Categorized As:Business Growth
Spreading the Wealth to Every Corner of University City
In the evolving narrative of Philadelphia’s renaissance, Center City often takes center stage. But hard-charging University City has recently been giving its downtown neighbor a run for its money. The numbers for this 2.4 square-mile area to the west of the Schuylkill are impressive: more than 6.6 million square feet of commercial or residential development underway or planned; $1 billion in annual federal research and development expenditures; a 21% increase in the coveted 20-to-34 year old population and a tripling of median home values over the past decade. Such jaw-dropping figures have contributed to a dramatically altered image and reality for University City over a relatively short period of time.
Robust growth and community improvement, however, have yet to reach into every corner of University City. This is plainly evident riding westbound on the Market-Frankford subway as it converts to elevated tracks in West Philadelphia. Arriving at the 46th Street station platform at the El’s first above-ground stop, it’s hard not to wonder how there can be so much vacant and underutilized property surrounding a newly refurbished transit hub just a handful of minutes from University City and downtown job centers. This dilemma was the focus of one of six regional explorations conducted by participants in last month’s Greater Philadelphia Leadership Exchange. As our group of 30 came down from the El to street level, we learned how a legacy of poor urban design and local populations disconnected from economic opportunity have kept this area from growing at the same pace of the rest of University City … and that a diverse set of local stakeholders are coming together to change that.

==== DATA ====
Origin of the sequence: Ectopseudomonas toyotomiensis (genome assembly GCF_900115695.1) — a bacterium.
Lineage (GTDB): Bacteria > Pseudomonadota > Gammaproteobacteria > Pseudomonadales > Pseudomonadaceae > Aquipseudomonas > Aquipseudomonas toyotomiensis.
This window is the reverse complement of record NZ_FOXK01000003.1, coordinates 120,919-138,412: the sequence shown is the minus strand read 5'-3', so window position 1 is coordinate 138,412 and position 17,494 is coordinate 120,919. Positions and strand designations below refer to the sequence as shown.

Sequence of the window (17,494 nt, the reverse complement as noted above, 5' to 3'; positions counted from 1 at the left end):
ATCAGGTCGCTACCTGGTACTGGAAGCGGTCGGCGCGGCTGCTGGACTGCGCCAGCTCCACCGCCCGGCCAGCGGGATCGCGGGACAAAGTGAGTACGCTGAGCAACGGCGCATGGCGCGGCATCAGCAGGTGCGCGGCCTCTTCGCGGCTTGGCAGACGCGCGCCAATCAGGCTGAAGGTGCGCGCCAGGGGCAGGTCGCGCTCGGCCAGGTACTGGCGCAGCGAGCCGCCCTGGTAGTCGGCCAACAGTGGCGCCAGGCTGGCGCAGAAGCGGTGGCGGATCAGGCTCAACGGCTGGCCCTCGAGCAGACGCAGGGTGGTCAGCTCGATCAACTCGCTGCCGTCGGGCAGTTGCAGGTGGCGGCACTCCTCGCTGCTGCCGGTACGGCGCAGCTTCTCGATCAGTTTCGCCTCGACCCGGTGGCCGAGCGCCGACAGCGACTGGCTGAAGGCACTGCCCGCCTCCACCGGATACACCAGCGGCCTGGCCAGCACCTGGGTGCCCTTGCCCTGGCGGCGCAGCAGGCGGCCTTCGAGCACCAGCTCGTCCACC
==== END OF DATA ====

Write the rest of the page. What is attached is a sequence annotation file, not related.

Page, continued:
Befitting a community at the intersection of three neighborhoods – Walnut Hill, Spruce Hill, and Mill Creek – the area surrounding 46th Street Station suffers from a bit of an identity problem reflected by the eclectic mash-up of land uses within a two-block radius. The area north of Market Street is defined by a “superblock” pattern that isolates it from the surrounding community and has slowed conversion to higher-density transit-oriented development. Directly underneath the El are several vacant lots and blighted buildings that can attribute their current state, in part, to SEPTA’s 10-year track reconstruction project between 44th and 69th streets that finally came to an end in 2009. One block south of the El station along Chestnut Street, a set of auto-oriented uses and broad curb cuts breaks up the neighborhood fabric and separates this area from the more cohesive residential development that stretches into the adjacent Spruce Hill neighborhood.
Motivated to find a better way to spur development around the 46th Street station, the Community Design Collaborative, a volunteer group of design professionals that provides pro bono services to nonprofits, partnered last November with the Local Initiatives Support Corporation (LISC) to convene a group of 60 planners, architects, and community stakeholders for a full-day design charrette focused on re-envisioning the area. The resulting recommendations focused on high-density, mixed-use development around the station, greening strategies and streetscape improvements, and a new street pattern to break up the “superblocks” north of Market. In a great example of how thoughtful grassroots planning can guide long-run shared community visions, recommendations and renderings produced by the Collaborative have been incorporated directly into the City’s official University/Southwest District Plan finalized by the Philadelphia City Planning Commission in June.